By Benjamin Braun, Editor-in-Chief, University of Kentucky; Priscilla Bremser, Contributing Editor, Middlebury College; Art Duval, Contributing Editor, University of Texas at El Paso; Elise Lockwood, Contributing Editor, Oregon State University; and Diana White, Contributing Editor, University of Colorado Denver.
Editor’s note: This is the sixth and final article in a series devoted to active learning in mathematics courses. The other articles in the series can be found here.
How are mathematicians trained as teachers, what are the effects of this training, and what can we do to improve the quality of this training? We feel these questions are particularly important at this time, as a clamor of recent calls for the dramatic improvement of postsecondary education, made from both inside and outside of the mathematical community, has not abated. From the outside, we hear this call in venues ranging from opinion pieces in major newspapers [1,2,3] to federal advisory reports to the President of the United States  and beyond. The message has also been clearly conveyed by leadership from professional societies in the mathematical community: in early 2014, an article titled “Meeting the Challenges of Improved Post-Secondary Education in the Mathematical Sciences” was published in the AMS Notices, MAA Focus, SIAM News, and AMSTAT News through a coordinated effort by the professional societies — we urge any readers who have not already done so to read this statement.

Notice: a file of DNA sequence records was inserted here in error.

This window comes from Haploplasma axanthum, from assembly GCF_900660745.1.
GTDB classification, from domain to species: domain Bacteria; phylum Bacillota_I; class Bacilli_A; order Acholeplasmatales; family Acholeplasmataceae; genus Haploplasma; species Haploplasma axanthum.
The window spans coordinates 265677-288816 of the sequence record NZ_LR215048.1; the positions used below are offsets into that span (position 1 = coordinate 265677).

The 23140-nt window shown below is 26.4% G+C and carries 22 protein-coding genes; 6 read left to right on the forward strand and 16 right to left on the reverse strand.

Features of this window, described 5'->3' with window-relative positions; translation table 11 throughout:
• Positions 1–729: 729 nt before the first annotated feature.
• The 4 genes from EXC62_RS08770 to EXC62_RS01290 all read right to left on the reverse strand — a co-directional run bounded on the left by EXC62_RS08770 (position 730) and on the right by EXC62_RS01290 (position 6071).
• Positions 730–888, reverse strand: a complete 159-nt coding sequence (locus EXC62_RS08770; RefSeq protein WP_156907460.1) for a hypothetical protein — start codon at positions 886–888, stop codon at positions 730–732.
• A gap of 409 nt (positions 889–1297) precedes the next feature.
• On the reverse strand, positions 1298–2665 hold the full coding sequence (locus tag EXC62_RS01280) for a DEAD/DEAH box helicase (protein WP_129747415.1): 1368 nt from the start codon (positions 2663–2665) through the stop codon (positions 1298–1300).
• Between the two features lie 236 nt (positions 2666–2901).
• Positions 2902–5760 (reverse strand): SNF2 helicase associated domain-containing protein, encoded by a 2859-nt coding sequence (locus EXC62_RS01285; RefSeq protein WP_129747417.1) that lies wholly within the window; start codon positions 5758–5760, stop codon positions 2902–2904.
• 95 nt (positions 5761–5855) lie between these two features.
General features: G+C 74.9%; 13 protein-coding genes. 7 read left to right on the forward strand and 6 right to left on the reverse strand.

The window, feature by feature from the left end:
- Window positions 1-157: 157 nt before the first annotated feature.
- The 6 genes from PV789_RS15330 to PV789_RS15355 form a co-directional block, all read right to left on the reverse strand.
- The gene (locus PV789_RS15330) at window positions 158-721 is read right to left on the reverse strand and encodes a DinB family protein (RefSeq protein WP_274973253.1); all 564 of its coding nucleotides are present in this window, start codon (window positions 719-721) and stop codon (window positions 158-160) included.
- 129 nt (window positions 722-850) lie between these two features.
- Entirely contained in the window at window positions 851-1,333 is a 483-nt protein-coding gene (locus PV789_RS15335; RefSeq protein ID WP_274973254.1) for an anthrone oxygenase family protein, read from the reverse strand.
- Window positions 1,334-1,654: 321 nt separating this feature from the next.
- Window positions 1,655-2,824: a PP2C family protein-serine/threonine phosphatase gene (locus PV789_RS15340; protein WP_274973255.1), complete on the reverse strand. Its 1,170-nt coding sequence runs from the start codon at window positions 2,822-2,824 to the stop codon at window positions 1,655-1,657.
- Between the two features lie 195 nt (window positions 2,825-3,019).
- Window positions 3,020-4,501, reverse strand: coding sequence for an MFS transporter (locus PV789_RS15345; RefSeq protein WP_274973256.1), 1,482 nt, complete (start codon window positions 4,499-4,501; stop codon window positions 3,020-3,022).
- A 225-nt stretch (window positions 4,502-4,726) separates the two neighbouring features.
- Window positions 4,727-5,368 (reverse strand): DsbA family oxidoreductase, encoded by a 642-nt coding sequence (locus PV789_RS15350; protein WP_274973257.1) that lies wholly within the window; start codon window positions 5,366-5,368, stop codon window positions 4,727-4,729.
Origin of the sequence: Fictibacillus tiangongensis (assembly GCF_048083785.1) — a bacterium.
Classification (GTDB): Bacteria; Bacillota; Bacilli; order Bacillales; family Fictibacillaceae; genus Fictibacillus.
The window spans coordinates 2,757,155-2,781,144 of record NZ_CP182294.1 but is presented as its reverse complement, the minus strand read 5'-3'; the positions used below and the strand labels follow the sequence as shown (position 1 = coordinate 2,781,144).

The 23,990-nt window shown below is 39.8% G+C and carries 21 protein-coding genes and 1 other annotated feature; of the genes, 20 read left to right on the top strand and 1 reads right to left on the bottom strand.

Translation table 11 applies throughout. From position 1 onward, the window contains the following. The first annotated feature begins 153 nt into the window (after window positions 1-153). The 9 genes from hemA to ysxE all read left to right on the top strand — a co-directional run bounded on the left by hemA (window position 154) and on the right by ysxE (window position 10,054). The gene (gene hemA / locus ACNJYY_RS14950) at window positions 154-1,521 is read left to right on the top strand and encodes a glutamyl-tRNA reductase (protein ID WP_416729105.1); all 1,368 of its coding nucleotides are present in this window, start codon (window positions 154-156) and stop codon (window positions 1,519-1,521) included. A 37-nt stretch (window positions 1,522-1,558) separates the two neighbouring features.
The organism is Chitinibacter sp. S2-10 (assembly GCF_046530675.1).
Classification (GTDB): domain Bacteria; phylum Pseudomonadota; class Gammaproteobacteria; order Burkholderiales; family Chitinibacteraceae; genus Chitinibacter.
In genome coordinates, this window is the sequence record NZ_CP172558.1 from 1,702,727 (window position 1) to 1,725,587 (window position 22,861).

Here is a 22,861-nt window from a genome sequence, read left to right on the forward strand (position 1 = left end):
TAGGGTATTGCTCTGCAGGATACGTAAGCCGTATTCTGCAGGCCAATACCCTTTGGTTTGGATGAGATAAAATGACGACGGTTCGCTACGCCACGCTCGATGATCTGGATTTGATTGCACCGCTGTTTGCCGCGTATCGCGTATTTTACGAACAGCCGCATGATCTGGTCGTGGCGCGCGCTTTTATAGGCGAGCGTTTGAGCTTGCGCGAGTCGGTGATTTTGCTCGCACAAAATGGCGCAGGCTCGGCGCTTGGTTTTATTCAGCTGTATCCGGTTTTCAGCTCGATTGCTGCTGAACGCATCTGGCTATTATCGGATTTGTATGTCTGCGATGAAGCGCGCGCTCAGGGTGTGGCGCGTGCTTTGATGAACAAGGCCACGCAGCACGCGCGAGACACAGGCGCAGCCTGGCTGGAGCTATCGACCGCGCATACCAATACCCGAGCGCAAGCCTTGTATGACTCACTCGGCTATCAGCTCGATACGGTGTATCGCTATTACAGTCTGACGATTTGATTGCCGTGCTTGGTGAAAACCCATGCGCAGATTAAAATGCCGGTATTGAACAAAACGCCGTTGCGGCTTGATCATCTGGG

Yet in order to be effective and achieve meaningful change, any actions taken by our professional societies and other leadership in the mathematics community must get buy-in from individual mathematicians who are in the classroom daily, working face-to-face with students. From our training in both mathematics and the teaching of mathematics, we each carry disciplinary habits, ways of thinking, biases, and strengths, many of which occur subconsciously as part of our mathematical culture, and all of which impact our teaching. In order to improve mathematical teaching and learning on a large scale, we must all work to better understand how mathematicians grow and develop as teachers, so that we may more thoughtfully respond to the educational challenges of our time. In this article, we focus our discussion on the topic of pedagogical training and development for graduate students and early-career faculty, with a view toward active learning.